RILEY TWNSHP — A team of workers with Ohio Bridge Works began the process of tearing down the historic Mallaham Bridge on Monday. Spanning Riley Creek at the intersection of Township Roads M6 and 7L, Mallaham Bridge is a rarety. Built in 1876, the bridge “is the only known example of this variety of Columbia Bridge Works bowstring” still in existence, according to Bridgehunter.Com, a website designed by enthusiasts and dedicated to chronicling the history of bridgeworks throughout the nation.

While historically significant, the bridge also bears a bit of local social identity, as well. In the late 1990s and early 2000s, high-schoolers in the area began talking about Crybaby Bridge, yet another moniker by which Mallaham Bridge has come to be known. According to this new-found local legend, the ghostly cries of an infant accidentally killed at the site — though no such accident was ever recorded — can be heard at a specific time on a certain date. Precisely when gets a little fuzzy, though midnight on All Hallow’s Eve is a sure bet.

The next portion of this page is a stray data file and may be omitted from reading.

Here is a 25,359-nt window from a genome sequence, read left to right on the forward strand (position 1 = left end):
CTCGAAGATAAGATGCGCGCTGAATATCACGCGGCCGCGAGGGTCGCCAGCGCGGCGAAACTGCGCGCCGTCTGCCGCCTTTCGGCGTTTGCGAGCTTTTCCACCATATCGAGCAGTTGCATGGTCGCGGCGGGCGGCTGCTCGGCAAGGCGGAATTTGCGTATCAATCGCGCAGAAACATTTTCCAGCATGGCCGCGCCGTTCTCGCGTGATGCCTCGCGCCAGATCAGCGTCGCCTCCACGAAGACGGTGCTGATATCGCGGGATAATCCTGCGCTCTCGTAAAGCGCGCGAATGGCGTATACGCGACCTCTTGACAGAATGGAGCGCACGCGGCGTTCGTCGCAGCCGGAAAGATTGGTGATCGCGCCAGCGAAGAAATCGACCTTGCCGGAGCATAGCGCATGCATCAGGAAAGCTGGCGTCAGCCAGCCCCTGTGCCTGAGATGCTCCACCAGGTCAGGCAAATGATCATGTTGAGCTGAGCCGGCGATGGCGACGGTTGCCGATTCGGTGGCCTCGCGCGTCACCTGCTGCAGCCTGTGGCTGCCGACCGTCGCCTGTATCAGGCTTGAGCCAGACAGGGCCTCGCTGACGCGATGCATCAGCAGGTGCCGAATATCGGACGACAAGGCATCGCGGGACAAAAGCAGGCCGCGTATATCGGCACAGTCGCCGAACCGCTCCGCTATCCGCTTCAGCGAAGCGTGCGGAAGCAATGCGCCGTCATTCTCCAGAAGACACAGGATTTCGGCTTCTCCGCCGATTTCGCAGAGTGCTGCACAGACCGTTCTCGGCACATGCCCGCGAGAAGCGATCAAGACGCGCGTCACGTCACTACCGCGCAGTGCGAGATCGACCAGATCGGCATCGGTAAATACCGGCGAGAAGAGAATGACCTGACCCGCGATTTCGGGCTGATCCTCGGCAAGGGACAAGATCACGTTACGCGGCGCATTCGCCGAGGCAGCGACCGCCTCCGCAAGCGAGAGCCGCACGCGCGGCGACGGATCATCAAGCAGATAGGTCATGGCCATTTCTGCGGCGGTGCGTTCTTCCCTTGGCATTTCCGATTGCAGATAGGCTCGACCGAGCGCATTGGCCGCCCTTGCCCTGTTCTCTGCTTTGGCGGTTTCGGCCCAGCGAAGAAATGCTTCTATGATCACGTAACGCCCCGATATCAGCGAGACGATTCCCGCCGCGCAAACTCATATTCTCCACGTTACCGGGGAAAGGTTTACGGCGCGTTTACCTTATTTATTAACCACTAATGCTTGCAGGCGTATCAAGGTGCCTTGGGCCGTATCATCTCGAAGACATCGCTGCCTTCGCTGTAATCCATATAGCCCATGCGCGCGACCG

In that, Mallaham Bridge loses its distinction. This particular urban legend is shared by no less than two dozen other bridges in Ohio alone, according to Dead Ohio, an internet site dedicated to paranormal phenomena in the state.

Recognizing the historic significance of the bridge, if not it’s more specious reputation as a haunted site, Michael Lenhart — at the time an employee in the county engineer’s office and now Putnam County Engineer — began seriously researching the costs of renovating the structure in 2014. Initial estimates on the project came in at a little over $300,000. Late last year, however, a more detailed cost analysis of stripping, deconstructing, re-galvanizing and reconstructing the bridge raised that cost to just over $518,000. To offset renovation costs, Lenhart sought and received a grant from the Ohio Department of Transportation that covers 80 percent of repairs, up to $400,000.

With work begun, Lenhart estimates completion of the project will take a matter of months.

“They’re hoping to have about two weeks on site here, getting the bridge removed,” Lenhart said, “and then maybe three monts while it’s off-site being repaired and rehabbed. It has a September 1 completion date according to the contract. I would say they’ll make that for sure.”